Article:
346. New Gods
When most people think of Jack Kirby, their minds probably gravitate toward the King’s work at Marvel. Not for me, though. When I think of Kirby’s best work, I think of the stuff he did in the ’70s at DC– the stuff that he wrote, drew, and edited. Of those titles, the best one (despite how much I love OMAC) is The New Gods. This series is Jack Kirby’s beautiful, unfinished magnum opus, and one of the best comic books of all time.
“There came a time when the old gods died!” Etc. etc. Then we got New Genesis and Apokolips, twin worlds of lightness and darkness, respectively– the homelands for a warring race of new gods. When Kirby went big, he went big. The New Gods is a cosmic series of epic proportions, a new mythology for a new age. Kirby told a massive, sweeping tale. Many critics have issues with his supposedly overwrought dialogue, but this is far from realistic– this, my friends, is an opera on the page.
The star of the book, Orion, represents the struggle between light and dark by his very nature. Born on savage Apokolips, son of evil Darkseid, Orion was raised on New Genesis and swayed over to the side of peace. Good-natured but hot-tempered Orion, however, is a creature of war, and brings unholy fury upon his enemies. New Genesis’ mission is not one of destruction, but of change— to peace! Despite this, its denizens are constantly drawn into war; Orion is their weapon, commanding the Astro-Force. Other New Genesisians (Genesans?) include wise leader Highfather and friendly, angelic Lightray. Their Apokoliptan enemies, aside from the tyrant Darkseid, include Darkseid’s other son, Kalibak the Cruel, and the dread lord’s right-hand-man Desaad, aptly-named master of torture.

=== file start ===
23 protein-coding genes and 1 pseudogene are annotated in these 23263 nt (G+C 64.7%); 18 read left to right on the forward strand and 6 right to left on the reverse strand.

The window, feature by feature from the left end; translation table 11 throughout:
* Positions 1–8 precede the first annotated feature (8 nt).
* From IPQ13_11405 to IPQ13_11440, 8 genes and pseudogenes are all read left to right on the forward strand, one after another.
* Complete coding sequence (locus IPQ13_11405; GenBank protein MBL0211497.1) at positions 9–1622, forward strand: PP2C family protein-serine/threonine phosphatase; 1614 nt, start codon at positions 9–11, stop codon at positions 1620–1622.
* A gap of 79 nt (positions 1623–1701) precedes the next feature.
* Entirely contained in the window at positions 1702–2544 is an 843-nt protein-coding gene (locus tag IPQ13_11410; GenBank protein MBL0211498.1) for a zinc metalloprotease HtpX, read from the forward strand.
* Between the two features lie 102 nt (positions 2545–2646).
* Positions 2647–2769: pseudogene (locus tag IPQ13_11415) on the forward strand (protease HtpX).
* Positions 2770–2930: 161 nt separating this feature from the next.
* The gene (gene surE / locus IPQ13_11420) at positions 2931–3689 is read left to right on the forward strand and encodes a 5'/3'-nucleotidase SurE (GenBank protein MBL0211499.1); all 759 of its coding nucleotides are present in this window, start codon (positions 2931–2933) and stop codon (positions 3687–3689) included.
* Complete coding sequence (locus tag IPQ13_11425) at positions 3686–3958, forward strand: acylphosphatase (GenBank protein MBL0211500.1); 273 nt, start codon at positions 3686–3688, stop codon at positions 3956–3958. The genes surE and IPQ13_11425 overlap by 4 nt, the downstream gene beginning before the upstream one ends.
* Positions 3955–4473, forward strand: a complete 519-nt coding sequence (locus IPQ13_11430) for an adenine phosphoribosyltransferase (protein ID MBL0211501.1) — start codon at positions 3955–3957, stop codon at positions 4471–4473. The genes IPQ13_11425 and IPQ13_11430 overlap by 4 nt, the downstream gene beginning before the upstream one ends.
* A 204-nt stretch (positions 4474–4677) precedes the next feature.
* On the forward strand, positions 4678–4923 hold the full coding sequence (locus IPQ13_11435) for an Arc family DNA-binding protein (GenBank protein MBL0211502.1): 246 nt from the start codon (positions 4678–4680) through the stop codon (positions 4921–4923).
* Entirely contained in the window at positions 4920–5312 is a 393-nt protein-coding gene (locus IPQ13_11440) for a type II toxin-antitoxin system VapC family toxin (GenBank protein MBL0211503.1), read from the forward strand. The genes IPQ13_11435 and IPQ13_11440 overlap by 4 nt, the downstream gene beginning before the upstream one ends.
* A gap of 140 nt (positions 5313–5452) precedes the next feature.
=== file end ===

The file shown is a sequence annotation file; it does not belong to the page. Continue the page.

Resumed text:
Darkseid’s after the Anti-Life Equation, and he’s invading Earth to find it. Naturally, Orion’s sent by the mysterious, all-knowing Source to step in, and encounters a band of humans who are quickly swayed to his side once he saves ’em and all. Here’s where another theme– the difference between man and god– appears.
Kirby filled the book with his usual array of giant, crazy ideas: the Source! Boom tubes! Mother Box! The Black Racer! The Deep Six! The Bugs! Parademons! Kirby put more new and weird ideas on one page than some creators manage to conceive in their entire careers. He also utilized new methods to tell his story. One series wasn’t enough– in fact, he needed four! And lo, the Fourth World was born– Jimmy Olsen, New Gods, Forever People, and Mister Miracle, all existing separately but all part of the larger tapestry.
My God, the power Kirby put into this! Heck, once Mike Royer came on to ink the book, the New Gods became an unstoppable stampede of excellent stories and huge moments. The Glory Boat and the Pact are two of the finest single issues of the run, and they came back to back! And let’s not forget the Death Wish of Terrible Turpin or even the story of Forager the Bug. All of it’s excellent work.
Unfortunately, the series was not well-received in terms of sales, and folded after only 11 issues. Those 11 issues, however, stand as the first act in a story that could have been the best thing to ever hit comics. Kirby did wrap it up years later with Hunger Dogs, but by then, it wasn’t the same– a quick cap to his amazing saga. Other creative teams have tried to take the concept and series further, but none of them have managed to live up to Kirby, aside from one Walter Simonson, whose 25-issue Orion series is one of my favorite comics of all time, standing tall right alongside Kirby’s original series.
The New Gods is so good, I own the series in multiple forms. I’m currently buying both the original issues and the magnificent Jack Kirby’s Fourth World Omnibi. I’ve already got the black-and-white collection of the series, and an issue or two of the Baxter reprints, plus some digital versions of the comics. I love this series that much.
This series was a brilliant story about the nature of endless war (remember, it came out in the Vietnam era), and man’s internal struggle. It was a humongous story contained in a short span of issues. Thirty years later, we hold it up as an example of what comics can aspire to. That’s what it’s all about, kids. New Gods was an extremely personal work for Kirby– it was the Kirbiest story ever. DC might be killing all the characters off now, but that does nothing to tarnish Kirby’s magnificence.
For New Gods on the web, visit the New Gods Library. Four years out of date, yes, but the information is does contain is enormous.